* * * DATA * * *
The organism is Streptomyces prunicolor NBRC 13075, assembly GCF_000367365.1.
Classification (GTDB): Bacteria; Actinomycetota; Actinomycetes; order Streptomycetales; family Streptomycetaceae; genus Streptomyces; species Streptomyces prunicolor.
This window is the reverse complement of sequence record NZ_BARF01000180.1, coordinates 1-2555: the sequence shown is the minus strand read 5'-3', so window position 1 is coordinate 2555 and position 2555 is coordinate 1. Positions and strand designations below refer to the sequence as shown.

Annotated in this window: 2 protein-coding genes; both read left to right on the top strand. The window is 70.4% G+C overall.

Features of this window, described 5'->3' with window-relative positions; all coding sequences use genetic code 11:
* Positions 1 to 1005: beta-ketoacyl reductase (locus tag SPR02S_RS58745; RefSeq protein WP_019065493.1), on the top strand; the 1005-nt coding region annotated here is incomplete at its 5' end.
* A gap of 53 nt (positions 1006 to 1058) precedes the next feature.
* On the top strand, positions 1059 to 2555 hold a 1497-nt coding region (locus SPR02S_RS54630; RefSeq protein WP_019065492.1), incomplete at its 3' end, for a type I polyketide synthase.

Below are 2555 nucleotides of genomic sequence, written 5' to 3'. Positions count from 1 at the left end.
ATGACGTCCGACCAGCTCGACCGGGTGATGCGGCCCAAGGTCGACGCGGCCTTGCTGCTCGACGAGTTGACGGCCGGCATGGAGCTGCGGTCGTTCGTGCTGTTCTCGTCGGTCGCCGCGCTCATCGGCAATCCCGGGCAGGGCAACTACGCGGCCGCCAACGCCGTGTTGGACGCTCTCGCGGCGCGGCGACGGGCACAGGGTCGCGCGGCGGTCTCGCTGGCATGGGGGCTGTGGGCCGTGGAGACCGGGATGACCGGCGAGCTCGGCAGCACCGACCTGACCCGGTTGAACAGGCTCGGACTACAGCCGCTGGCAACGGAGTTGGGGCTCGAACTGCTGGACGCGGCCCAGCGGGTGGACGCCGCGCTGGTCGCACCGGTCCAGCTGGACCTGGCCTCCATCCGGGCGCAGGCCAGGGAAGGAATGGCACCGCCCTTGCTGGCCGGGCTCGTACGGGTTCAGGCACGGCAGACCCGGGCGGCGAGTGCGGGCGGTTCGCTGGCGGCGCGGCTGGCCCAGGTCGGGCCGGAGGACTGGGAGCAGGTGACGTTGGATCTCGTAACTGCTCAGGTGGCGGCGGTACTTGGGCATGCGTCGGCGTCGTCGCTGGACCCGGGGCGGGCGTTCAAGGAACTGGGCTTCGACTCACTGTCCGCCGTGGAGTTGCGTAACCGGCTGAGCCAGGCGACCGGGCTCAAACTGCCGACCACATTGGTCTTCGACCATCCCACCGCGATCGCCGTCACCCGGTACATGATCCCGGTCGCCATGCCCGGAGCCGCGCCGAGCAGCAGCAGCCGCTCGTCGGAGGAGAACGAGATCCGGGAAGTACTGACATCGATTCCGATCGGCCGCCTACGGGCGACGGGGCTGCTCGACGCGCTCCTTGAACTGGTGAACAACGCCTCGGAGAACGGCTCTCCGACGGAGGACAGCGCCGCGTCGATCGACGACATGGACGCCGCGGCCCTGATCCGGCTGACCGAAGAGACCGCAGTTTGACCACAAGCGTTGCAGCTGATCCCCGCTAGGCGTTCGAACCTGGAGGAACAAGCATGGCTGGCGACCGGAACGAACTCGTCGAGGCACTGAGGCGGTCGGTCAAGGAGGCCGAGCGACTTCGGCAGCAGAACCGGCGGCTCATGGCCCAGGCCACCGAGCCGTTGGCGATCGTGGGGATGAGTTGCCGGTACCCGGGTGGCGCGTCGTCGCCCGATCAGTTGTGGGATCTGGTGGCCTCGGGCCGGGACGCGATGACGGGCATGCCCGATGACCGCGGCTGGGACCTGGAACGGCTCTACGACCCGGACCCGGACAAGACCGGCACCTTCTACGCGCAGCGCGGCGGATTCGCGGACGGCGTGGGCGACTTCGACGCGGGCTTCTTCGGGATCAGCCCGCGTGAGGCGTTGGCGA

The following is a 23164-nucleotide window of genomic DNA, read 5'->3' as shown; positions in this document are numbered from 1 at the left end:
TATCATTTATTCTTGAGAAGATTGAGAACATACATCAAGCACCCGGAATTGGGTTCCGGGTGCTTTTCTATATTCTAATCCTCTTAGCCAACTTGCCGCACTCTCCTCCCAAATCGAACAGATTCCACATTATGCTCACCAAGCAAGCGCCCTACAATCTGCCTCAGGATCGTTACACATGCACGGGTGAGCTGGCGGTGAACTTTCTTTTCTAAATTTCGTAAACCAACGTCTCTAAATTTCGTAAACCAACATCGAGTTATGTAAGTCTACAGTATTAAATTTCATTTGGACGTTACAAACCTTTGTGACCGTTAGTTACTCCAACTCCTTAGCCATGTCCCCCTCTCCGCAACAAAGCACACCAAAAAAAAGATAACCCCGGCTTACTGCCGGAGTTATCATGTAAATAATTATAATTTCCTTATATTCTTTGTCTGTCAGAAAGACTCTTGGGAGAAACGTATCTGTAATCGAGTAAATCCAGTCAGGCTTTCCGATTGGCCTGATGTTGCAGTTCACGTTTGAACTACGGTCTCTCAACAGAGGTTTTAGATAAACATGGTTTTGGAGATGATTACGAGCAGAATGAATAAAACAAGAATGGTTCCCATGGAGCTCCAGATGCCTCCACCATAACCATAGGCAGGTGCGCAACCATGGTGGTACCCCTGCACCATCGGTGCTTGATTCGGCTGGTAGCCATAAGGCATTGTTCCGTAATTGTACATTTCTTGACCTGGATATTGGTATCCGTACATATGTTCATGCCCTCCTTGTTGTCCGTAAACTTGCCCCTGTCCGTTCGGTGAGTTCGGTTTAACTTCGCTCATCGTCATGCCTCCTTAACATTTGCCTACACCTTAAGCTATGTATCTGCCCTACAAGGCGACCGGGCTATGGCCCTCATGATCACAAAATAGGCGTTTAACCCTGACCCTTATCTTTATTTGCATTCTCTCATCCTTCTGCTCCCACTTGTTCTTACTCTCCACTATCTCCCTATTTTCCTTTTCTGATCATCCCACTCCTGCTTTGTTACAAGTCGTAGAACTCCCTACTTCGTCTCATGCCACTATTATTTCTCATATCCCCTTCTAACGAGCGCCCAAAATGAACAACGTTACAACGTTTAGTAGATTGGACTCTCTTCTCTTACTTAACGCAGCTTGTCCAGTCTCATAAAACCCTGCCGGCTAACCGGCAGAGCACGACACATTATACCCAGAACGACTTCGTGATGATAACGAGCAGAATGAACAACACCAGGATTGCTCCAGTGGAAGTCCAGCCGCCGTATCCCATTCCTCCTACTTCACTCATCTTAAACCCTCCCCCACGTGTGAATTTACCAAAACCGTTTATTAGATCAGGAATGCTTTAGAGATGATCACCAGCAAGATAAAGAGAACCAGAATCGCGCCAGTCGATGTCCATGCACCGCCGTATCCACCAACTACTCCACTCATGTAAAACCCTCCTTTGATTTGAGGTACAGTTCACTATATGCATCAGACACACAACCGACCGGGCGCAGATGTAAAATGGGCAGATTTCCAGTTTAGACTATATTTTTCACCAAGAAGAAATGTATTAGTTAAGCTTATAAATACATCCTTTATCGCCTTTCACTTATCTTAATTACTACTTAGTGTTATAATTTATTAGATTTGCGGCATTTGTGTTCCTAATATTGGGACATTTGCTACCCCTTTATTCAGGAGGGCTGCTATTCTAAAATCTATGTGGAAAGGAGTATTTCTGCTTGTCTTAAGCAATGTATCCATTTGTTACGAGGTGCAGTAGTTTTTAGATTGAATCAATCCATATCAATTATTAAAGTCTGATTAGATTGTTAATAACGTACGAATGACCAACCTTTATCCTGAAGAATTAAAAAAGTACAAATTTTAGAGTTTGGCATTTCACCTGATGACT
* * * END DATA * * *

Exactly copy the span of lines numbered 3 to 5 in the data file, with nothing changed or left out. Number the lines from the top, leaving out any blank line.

This window is the reverse complement of sequence record NZ_BARF01000180.1, coordinates 1-2555: the sequence shown is the minus strand read 5'-3', so window position 1 is coordinate 2555 and position 2555 is coordinate 1. Positions and strand designations below refer to the sequence as shown.

Annotated in this window: 2 protein-coding genes; both read left to right on the top strand. The window is 70.4% G+C overall.

Features of this window, described 5'->3' with window-relative positions; all coding sequences use genetic code 11: